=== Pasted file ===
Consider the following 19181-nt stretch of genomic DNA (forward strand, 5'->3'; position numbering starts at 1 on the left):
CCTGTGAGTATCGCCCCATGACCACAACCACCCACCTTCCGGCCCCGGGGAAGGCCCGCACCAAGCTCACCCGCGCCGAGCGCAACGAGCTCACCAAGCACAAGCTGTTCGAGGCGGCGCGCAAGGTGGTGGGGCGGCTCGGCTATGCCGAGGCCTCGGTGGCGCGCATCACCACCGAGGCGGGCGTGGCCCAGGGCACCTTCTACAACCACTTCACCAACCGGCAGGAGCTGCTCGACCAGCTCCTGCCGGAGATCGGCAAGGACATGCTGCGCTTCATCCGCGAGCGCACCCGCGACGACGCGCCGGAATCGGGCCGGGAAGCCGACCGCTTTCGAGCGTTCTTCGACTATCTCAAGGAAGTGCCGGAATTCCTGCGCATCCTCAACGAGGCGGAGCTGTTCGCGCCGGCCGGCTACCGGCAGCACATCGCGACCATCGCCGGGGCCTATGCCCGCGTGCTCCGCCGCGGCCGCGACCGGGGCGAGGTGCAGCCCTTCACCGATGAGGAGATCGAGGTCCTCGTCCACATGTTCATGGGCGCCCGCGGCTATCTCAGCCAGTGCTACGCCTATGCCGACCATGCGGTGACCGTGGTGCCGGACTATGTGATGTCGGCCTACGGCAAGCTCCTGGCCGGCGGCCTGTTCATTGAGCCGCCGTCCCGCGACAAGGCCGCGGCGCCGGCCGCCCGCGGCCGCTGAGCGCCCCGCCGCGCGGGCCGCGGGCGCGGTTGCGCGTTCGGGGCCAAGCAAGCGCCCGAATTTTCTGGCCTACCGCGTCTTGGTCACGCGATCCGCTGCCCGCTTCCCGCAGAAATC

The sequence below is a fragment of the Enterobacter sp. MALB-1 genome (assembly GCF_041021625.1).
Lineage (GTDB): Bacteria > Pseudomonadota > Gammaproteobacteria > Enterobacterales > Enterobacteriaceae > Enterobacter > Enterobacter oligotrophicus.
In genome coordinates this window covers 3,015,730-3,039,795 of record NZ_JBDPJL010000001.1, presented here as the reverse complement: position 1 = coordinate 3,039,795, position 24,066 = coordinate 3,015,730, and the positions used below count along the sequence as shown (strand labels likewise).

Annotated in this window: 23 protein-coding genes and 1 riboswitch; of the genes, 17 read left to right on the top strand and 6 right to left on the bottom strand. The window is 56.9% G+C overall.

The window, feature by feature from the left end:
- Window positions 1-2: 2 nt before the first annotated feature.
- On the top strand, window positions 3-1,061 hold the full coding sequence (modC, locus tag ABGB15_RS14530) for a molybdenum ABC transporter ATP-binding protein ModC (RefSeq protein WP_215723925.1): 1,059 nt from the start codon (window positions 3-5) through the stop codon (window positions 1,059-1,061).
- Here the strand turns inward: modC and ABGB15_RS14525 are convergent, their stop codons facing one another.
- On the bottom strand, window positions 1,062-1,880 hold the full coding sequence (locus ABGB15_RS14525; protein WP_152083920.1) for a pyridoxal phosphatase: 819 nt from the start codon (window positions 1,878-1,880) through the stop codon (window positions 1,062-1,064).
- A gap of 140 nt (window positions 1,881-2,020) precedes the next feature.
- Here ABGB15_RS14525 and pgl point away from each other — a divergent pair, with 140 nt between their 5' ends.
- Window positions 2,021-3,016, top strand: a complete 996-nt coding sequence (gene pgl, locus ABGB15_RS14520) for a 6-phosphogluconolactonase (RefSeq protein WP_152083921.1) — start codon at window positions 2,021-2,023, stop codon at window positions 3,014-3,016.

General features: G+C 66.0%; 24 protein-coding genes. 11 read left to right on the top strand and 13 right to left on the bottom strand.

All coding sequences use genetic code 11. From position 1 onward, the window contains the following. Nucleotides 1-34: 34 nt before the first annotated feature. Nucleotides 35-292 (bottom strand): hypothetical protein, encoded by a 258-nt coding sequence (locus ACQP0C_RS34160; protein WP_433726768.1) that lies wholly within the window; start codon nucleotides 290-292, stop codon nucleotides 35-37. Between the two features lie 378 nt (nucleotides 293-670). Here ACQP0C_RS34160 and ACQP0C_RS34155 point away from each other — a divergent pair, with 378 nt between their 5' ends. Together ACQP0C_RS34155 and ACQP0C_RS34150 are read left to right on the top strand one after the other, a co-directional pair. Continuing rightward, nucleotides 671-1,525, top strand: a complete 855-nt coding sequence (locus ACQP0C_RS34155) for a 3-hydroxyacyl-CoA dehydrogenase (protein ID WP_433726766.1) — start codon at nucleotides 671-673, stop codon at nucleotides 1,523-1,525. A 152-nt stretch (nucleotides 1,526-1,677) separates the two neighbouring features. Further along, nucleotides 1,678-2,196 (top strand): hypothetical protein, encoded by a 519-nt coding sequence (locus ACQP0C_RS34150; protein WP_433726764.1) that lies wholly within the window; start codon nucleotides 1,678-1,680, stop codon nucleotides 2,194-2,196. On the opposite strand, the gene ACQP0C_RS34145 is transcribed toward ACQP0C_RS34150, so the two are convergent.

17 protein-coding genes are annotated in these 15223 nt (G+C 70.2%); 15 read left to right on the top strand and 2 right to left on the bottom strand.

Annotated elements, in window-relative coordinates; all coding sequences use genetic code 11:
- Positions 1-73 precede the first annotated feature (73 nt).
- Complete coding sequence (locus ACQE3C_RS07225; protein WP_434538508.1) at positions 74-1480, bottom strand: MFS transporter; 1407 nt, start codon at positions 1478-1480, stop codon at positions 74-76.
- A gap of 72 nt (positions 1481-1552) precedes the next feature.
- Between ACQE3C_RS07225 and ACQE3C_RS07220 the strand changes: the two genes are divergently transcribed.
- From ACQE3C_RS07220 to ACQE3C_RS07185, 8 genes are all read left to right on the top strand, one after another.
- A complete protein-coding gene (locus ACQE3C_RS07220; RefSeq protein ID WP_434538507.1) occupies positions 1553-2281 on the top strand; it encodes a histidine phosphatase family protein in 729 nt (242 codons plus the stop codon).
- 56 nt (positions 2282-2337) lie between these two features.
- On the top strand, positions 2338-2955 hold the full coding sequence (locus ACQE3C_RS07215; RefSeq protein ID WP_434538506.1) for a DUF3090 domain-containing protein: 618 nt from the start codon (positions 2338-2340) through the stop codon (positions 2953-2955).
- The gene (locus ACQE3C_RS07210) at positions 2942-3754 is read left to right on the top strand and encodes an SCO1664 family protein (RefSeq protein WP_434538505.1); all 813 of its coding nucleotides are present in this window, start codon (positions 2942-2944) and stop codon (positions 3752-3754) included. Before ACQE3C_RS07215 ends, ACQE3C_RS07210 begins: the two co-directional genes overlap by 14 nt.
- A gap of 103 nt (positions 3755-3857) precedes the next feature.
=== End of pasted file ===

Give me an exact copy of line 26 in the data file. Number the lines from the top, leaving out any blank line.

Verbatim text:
- On the top strand, positions 2338-2955 hold the full coding sequence (locus ACQE3C_RS07215; RefSeq protein ID WP_434538506.1) for a DUF3090 domain-containing protein: 618 nt from the start codon (positions 2338-2340) through the stop codon (positions 2953-2955).